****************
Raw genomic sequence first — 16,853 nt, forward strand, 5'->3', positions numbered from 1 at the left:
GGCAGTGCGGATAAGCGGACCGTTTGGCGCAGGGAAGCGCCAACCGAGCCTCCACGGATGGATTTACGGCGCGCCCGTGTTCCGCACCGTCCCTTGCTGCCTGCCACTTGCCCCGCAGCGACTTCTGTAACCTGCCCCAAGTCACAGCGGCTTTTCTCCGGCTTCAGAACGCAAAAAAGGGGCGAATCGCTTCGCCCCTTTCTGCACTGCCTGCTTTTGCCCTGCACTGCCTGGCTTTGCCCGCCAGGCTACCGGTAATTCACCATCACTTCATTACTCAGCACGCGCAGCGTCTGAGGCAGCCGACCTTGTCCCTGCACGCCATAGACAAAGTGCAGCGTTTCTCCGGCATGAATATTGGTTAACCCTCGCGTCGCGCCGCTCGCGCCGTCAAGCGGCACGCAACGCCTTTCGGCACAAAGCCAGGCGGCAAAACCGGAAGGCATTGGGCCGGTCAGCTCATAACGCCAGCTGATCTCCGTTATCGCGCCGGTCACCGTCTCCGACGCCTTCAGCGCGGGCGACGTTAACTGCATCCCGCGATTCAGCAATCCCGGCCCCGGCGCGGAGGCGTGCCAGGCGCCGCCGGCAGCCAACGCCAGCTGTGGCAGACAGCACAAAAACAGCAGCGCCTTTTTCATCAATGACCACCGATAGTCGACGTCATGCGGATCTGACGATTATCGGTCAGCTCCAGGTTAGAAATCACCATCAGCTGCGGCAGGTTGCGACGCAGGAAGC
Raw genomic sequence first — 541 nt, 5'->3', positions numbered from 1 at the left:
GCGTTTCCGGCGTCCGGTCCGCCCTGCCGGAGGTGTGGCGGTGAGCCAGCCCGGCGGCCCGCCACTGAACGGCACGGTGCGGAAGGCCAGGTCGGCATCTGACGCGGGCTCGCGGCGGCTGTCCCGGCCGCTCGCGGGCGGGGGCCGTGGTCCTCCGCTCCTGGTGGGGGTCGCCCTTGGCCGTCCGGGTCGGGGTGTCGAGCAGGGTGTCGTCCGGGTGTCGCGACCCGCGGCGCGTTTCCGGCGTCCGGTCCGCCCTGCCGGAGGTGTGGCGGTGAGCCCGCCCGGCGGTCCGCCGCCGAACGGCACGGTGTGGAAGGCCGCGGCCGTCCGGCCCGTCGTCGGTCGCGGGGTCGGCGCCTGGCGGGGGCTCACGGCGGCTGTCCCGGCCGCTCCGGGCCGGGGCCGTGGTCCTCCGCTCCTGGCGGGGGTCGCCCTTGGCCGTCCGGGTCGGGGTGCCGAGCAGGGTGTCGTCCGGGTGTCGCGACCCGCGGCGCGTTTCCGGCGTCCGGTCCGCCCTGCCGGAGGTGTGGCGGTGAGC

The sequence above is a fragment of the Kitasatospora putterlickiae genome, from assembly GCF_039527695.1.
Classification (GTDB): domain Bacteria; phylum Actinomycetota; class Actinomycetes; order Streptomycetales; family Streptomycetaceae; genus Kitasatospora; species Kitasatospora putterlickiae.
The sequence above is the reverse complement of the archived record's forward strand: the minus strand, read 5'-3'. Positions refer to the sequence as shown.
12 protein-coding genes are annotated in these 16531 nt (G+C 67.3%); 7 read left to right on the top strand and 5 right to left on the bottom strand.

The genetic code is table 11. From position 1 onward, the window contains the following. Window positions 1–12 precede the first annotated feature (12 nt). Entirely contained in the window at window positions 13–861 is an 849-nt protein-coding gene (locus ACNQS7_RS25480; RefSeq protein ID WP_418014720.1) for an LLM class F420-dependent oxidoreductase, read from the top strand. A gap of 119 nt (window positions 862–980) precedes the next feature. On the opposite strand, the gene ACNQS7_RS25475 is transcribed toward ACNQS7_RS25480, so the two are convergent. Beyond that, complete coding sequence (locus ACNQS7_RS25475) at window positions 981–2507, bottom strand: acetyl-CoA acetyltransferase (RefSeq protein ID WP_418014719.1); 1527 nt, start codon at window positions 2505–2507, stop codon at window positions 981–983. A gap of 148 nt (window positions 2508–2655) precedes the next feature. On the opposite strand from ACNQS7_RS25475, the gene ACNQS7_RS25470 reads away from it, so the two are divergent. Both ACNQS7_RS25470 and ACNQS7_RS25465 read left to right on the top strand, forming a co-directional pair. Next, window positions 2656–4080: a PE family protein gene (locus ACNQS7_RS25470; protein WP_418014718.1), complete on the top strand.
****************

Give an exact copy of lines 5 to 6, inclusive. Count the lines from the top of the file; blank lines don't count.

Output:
The sequence above is a fragment of the Kitasatospora putterlickiae genome, from assembly GCF_039527695.1.
Classification (GTDB): domain Bacteria; phylum Actinomycetota; class Actinomycetes; order Streptomycetales; family Streptomycetaceae; genus Kitasatospora; species Kitasatospora putterlickiae.